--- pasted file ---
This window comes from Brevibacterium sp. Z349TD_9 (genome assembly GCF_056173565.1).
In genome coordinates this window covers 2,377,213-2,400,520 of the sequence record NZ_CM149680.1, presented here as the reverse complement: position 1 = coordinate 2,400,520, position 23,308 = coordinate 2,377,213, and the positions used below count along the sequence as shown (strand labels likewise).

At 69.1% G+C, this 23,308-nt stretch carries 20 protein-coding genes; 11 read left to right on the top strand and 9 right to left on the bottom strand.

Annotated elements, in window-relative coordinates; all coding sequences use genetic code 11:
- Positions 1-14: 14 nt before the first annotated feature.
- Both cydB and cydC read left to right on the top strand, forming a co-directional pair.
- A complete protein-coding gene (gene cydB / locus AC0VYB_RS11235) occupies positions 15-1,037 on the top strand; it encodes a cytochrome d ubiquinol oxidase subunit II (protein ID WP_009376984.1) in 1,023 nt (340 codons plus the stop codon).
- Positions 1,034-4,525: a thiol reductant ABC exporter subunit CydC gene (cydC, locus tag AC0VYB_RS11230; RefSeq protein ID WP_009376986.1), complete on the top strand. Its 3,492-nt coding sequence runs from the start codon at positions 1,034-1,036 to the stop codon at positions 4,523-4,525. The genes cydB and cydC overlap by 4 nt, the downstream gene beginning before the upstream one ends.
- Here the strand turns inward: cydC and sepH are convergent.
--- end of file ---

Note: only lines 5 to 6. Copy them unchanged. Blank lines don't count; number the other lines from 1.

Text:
- Positions 1-14: 14 nt before the first annotated feature.
- Both cydB and cydC read left to right on the top strand, forming a co-directional pair.